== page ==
Designing the trajectory of India’s first interplanetary spacecraft, helping a patient hear her mother’s voice for the first time in years, turning sneeze droplets into data, and carefully collecting killer snails in the hopes of finding treatments for pain and cancer—these are some pursuits and tasks of the scientists featured in a new Science Friday/HHMI series Breakthrough: Portraits of Women in Science, produced by Luke Groskin and me, which is an anthology of six short documentaries.
The series shows how women at the forefront of their careers navigate personal and profession challenges in their path to discovery. Showing how these researchers overcome challenges like disabilities, dangerous field conditions, and going against cultural expectations, will hopefully inspire future generations of women in STEM.
The overall challenges faced by women in STEM as a group have been well documented. Women make up half the workforce, but less than a third of STEM jobs, and are more likely than men to leave those positions. At the same time, women and scientists are underrepresented on film, and a recent survey found that most Americans aren’t able to name a living scientist. It was clear to all involved that a creative collaboration to share stories of women in science would be an ideal project and Breakthrough: Portraits of Women in Science was born. Filming took us from NYC to the Arctic, the Navajo Nation and India, and here are some of the scientists we met:
Rene Gifford and Allyson Sisler-Dinwiddie
Allyson Sisler-Dinwiddie was studying to become an audiologist when, one morning, after receiving a head injury in a car accident, she woke up in a world of complete silence. She wondered how she’d be able to work with the hearing impaired when she herself was deaf. A cochlear implant restored some of her hearing, and then she met hearing researcher Rene Gifford. She became one of the first test subjects in Gifford’s multidisciplinary efforts to improve cochlear implants by manipulating electrodes that stimulate cells in the inner ear. The results were transformative in Dinwiddie’s personal and professional life.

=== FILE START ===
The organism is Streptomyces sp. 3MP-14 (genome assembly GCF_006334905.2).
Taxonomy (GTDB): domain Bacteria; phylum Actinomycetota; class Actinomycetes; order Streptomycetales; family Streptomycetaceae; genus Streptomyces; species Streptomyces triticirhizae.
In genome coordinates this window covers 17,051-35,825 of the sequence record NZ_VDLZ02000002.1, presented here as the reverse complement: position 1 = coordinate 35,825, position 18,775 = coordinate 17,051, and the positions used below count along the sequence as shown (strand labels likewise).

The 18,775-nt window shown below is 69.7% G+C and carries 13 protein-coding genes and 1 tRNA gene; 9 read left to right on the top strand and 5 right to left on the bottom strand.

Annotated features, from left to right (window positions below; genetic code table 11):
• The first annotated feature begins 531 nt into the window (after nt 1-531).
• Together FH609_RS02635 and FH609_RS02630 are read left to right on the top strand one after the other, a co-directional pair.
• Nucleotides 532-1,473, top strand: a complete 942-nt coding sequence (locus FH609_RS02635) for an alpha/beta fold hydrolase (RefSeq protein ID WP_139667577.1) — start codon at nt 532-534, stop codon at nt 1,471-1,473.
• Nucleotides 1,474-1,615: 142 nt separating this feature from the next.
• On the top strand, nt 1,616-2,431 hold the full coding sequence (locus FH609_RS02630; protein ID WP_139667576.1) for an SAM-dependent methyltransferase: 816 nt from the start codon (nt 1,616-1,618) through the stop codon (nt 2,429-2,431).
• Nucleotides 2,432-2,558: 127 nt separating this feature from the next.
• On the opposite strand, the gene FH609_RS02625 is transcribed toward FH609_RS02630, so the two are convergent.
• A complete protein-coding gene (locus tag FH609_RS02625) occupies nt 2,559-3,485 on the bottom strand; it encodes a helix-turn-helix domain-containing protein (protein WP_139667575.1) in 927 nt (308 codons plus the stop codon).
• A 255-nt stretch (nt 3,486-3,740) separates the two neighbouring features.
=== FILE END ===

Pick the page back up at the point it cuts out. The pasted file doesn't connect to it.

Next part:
Nandini Harinath, Seetha Somasundaram and Minal Rohit
The Indian Space Research Organization’s first interplanetary mission was the Mars Orbiter Mission (MOM). The ambitious goals for MOM included becoming the first nation to reach the red planet on the first attempt and completing the mission on a tight schedule and for less than the cost of the film Gravity and a fraction of the U.S.’s MAVEN mission. Nandini Harinath, Seetha Somasundaram and Minal Rohit had leading roles in designing the mission, trajectory and payloads, which culminated with a jubilant photo that went viral, showing a celebratory control room when the mission was a success.
Lydia Bourouiba’s childhood in Algeria introduced her to the waves crashing on the shore, a love of math, and awareness of the effects of diseases like tuberculosis. Now, as an applied mathematician at MIT, she films sneezes and toilet flushes in slow motion to turn droplets into data. Her work could mean new designs for hospitals and our understanding of disease transmission.
Flying in a helicopter scanning the white sea ice, for nearly equally white polar bears, is all part of the data collection process for USGS wildlife biologist Karyn Rode. Her research on polar bear nutrition and populations mean she’s darting, tranquilizing and then quickly taking measurements and samples of the bears before they wake up. Her research helps reveal how polar bears are adapting to a changing Arctic.
Killer snails that paralyze and hunt fish with venom so powerful it could, in some cases, kill a person, may be able to cure ailments, with the help of a chemist. Biochemist Mandë Holford studies peptides in venom to understand and recreate them in the lab for use to treat pain and cancer in humans. Looking to “nature’s deadliest cocktail” provides a “surprising twist” to this lethal toxin.
Growing up on the Navajo, or Diné, Nation, Karletta Chief was familiar with impacts mines could have on communities. An explosion at a neighboring coal mine destroyed her grandmother’s house, and many of her family members became ill with black lung disease. Now, as a hydrologist, she helps the Diné and other indigenous populations contend with man-made changes to their water and communities, like when the Gold King Mine spill contaminated a main water source on the Diné Nation.
The Breakthrough: Portraits of Women in Science series showed in select Alamo Drafthouse Theaters across the country in March for Women’s History Month. See more about the films, including lesson plans, and hear interviews with the researchers at: https://www.sciencefriday.com/series/breakthrough/